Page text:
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Workday’s hugely successful IPO seems beyond reason

This week's tech-sector troubles did what no other force of markets and nature could do previously – stop the ever-higher climb of the shares of Workday Inc.

The California provider of "cloud"-based business applications went public Oct. 12 at $28 (U.S.), above its planned $24 to $26 price range. That range had been jacked up earlier in the week from the previous $21 to $24.

Investors trampled in, driving the shares to $48.69 their first day of trading. And the gains continued, as the shares closed at $51.94 on Monday, $52.16 Tuesday and $55.41 Wednesday. Thursday's close of $53.46, a 3.5 per cent drop, was its first daily decline as a public company.

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It's trading flat so far today, down just 17 cents, or 0.3 per cent, at $53.25.

Is the pause a buying opportunity? Only if you're a really, really big believer in the power of "cloud" computing, where outside companies own the servers, storage and applications.

Workday's market capitalization remains above $8.5-billion. For this, you get just under $200-million in annual sales, a $90-million net loss in the last 12 months, and negative EBITDA, or earnings before interest, taxes, depreciation and amortization, of almost $76-million.

No earnings-based metrics apply; it trades at about 45 times annual revenue. It's the only company in the U.S. on a major exchange that's worth at least $8-billion and trades above 40 times trailing revenue.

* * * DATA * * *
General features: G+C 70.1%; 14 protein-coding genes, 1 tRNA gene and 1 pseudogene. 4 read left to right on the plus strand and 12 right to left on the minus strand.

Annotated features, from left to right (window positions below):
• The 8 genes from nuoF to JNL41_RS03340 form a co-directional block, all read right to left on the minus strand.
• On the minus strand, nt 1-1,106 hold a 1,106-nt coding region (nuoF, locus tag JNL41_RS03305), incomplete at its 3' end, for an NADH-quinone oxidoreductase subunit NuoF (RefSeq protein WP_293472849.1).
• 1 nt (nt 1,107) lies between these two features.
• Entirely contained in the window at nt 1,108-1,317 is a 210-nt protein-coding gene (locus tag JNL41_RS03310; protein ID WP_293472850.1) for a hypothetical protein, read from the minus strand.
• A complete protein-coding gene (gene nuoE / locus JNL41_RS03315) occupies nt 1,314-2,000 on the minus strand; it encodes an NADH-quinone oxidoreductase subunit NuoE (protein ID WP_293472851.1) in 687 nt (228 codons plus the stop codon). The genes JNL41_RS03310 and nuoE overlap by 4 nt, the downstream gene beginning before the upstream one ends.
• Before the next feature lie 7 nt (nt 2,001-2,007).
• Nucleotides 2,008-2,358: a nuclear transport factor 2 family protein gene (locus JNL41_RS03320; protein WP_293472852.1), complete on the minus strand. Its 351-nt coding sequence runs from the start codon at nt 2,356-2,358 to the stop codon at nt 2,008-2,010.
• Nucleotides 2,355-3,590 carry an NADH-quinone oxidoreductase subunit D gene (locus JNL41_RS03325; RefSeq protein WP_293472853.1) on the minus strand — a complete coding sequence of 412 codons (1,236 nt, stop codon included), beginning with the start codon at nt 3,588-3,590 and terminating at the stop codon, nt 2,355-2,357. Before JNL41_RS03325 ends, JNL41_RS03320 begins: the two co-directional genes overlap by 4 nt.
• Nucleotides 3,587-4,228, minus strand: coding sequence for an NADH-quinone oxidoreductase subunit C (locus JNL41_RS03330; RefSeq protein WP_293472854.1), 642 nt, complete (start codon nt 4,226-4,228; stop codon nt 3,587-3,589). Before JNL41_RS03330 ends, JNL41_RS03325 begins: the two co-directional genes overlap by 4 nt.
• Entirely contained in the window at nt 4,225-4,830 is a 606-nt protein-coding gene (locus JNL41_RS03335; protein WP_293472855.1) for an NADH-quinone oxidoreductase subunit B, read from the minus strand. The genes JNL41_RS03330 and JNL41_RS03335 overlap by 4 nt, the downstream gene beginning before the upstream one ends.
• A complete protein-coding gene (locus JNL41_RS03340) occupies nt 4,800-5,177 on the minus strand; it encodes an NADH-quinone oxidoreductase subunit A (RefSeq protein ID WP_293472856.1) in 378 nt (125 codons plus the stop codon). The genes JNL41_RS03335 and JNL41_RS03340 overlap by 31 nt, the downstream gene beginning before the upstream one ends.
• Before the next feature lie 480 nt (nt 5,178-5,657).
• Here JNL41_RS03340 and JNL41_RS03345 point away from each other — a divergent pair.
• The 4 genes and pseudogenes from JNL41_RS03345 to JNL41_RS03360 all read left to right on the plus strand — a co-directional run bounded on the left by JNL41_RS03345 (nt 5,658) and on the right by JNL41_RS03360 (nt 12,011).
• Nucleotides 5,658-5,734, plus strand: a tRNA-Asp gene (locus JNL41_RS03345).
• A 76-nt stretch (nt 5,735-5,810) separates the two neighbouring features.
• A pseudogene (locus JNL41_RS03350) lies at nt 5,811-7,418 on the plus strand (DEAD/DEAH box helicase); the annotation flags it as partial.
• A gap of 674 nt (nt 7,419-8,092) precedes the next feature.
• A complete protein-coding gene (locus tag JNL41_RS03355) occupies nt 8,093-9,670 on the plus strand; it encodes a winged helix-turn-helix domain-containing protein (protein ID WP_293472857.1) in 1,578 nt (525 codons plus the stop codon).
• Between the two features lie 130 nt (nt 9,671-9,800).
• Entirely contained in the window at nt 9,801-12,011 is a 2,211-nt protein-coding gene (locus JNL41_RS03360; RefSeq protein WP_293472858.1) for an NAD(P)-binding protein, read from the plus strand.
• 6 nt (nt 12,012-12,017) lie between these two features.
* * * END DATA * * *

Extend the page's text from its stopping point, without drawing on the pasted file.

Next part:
Now, to be fair, the company has an outstanding pedigree, and tech watchers have been anticipating this IPO for some time. Founders Aneel Bhusri and Dave Duffield led human resource software company PeopleSoft, sold to Oracle in 2004. The two launched Workday about a year later, embracing "the cloud" long before others.

The article "Why Workday has Oracle and SAP worried" from Fortune magazine last March, gives a good summary of this, although the revenue-growth numbers in the article now seem completely wrong, given what the company has filed.

Regardless of the company's prospects, however, investors may have bid it up beyond reason.

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Nigam Arora, an investment newsletter author who blogs for, says "even at $28, Workday was an expensive stock." While he advised clients to buy IPO shares and flip them the first day, he feels "at $55.41 (Wednesday's close), the valuation is insane."

By including issued but unused stock options in the share count, something a conventional market capitalization does not, Mr. Arora says Workday is valued at roughly $10-billion – or five times more expensive than cloud leader on a price-to-sales basis.

Meanwhile, Stephen Rosenman, an investor/blogger on the Seeking Alpha site, notes that while Workday's revenue grew 118 per cent, year-over-year, in the first six months of 2012, its growth figures for 2010 and 2009 were 170 per cent and 294 per cent, respectively.

"Sorry, guys, but wild valuations call for wild sales acceleration and Workday's best days might be behind it," Mr. Rosenman wrote. "Following the trend, it wouldn't be surprising to see Workday's revenue growth slow next year to a 60 to 70 per cent rate. Not bad, but not worth the staggering valuation."

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About the Author
Business and investing reporter and columnist

A business journalist since 1994, David Milstead began writing for The Globe and Mail in 2009. During eight years at the Rocky Mountain News in Denver, Colo., he individually or jointly won nine national awards from SABEW, the Society of American Business Editors and Writers. He has also worked at the Wall Street Journal. More


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